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Title: Dynamics of Venus’ southern polar vortex from over two years of VIRTIS/Venus Express observations
Authors: Luz, David
Berry, David
Peralta, Javier
Piccioni, Giuseppe
Keywords: Venus
Issue Date: Oct-2011
Citation: EPSC Abstracts Vol. 6, EPSC-DPS2011-1333, 2011 EPSC-DPS Joint Meeting 2011
Abstract: Recently, the results of an initial study of the southern polar region of Venus, using measurements from the VIRTIS instrument from the Venus Express Mission, revealed it to be in constant dynamic change, with the southern polar vortex displaced from the rotational geometry of the planet. Here, we place these results in the context of measurements taken over a two year period. We examine the dynamics of the southern polar region based on measurements of winds at the 45 and 65 km levels, detected from cloud motion monitoring by the VIRTIS instrument. The wind velocity components were determined by an automatic cloud-tracking technique based on evaluating the similarity between pairs of images of cloud structures at a specific atmospheric altitude, separated by a short time interval. The images were obtained at infrared wavelengths of 1.74 and 2.3 μm, for the night side, and 3.9 and 5.0 μm, for both the day and night sides. These wavelengths are sensitive to radiation originating from levels close to the base and to the top of the cloud deck, respectively. The technique assumes that the clouds are passive tracers of the atmospheric mass flow, and that the cloud structure does not change substantially between the two images. Our objectives have been 1) to provide horizontal maps of direct wind measurements at cloud tops and in the lower cloud level with a high spatial resolution; 2) to characterize the southern polar vortex as to its motion, rotation rate and dynamical stability; 3) to constrain the contribution of the circumpolar circulation to the angular momentum budget; and 4) to provide valuable information for Venus climate modelling, for the planning of future probe or balloon missions, and to examine the Venus polar vortex in the context of other planetary vortices. The circulation in the southern polar region is dominated by the zonal flow, which is much stronger than the meridional circulation. The latitudinal profiles show a relatively smooth variation and the vertical shear between the 45-km and 65-km levels is on the order of 5–10 ms−1. The horizontal structure of the zonal and meridional wind components indicate that wavenumber-2 thermal tides are likely to be present.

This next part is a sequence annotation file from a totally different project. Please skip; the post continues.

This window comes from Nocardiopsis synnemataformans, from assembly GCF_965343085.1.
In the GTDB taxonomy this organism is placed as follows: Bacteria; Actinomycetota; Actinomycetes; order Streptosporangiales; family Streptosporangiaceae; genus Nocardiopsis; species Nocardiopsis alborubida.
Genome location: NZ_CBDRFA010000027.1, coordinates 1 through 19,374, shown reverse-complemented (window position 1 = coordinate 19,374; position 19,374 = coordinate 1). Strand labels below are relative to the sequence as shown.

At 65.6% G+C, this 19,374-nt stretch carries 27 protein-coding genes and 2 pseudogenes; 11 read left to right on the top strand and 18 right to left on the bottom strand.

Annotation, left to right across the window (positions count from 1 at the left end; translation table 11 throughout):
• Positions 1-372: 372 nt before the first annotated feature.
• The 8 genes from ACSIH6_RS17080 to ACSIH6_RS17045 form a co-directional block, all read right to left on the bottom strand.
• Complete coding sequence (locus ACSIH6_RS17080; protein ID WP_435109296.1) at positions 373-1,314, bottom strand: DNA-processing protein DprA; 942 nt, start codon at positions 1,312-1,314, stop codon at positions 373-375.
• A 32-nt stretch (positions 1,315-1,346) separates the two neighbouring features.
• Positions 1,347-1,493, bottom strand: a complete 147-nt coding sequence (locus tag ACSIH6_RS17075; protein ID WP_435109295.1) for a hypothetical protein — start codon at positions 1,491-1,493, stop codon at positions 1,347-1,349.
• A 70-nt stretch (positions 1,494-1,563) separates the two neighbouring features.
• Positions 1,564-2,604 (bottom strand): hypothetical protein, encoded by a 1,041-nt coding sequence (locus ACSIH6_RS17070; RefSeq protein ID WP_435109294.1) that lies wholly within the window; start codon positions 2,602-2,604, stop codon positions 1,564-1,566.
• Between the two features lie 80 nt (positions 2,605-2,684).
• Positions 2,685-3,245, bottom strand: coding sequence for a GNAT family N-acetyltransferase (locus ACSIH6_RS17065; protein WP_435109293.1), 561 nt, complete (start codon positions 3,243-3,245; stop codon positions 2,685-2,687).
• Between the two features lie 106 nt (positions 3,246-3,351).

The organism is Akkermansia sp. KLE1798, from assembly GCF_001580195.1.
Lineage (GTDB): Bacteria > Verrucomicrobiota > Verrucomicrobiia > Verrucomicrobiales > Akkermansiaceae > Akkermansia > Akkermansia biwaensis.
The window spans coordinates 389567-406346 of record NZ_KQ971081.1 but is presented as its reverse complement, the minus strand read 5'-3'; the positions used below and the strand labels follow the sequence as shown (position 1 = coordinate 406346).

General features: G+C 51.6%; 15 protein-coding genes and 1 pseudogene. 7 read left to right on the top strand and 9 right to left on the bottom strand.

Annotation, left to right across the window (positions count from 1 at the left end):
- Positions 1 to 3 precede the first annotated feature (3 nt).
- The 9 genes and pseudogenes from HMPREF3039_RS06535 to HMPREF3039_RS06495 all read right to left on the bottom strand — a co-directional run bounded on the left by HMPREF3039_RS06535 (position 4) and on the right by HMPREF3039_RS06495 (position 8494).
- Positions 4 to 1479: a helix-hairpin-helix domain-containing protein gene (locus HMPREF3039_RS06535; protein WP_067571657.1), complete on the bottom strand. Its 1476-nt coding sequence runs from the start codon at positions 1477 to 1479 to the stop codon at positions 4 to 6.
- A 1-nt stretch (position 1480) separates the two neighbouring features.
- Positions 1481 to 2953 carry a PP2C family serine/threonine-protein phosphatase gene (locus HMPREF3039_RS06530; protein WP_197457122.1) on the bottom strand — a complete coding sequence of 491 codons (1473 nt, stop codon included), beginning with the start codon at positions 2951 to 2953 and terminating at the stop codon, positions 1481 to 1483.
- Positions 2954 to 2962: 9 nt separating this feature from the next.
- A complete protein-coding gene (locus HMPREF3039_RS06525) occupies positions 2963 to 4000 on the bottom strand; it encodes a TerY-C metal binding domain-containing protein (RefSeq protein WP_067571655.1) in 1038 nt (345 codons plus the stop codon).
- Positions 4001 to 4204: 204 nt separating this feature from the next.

Type: lecture
Appears in Collections:FIS - Comunicações - Em Congressos Científicos Internacionais

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